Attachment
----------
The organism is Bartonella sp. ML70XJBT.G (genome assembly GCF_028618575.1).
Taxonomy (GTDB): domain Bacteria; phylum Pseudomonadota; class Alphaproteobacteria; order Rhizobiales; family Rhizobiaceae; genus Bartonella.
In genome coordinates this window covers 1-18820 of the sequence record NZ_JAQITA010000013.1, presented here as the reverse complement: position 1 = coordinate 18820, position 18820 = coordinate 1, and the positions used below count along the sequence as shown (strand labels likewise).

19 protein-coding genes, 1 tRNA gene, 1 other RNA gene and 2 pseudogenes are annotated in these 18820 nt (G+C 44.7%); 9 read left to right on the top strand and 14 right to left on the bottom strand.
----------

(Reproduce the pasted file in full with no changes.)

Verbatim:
The organism is Bartonella sp. ML70XJBT.G (genome assembly GCF_028618575.1).
Taxonomy (GTDB): domain Bacteria; phylum Pseudomonadota; class Alphaproteobacteria; order Rhizobiales; family Rhizobiaceae; genus Bartonella.
In genome coordinates this window covers 1-18820 of the sequence record NZ_JAQITA010000013.1, presented here as the reverse complement: position 1 = coordinate 18820, position 18820 = coordinate 1, and the positions used below count along the sequence as shown (strand labels likewise).

19 protein-coding genes, 1 tRNA gene, 1 other RNA gene and 2 pseudogenes are annotated in these 18820 nt (G+C 44.7%); 9 read left to right on the top strand and 14 right to left on the bottom strand.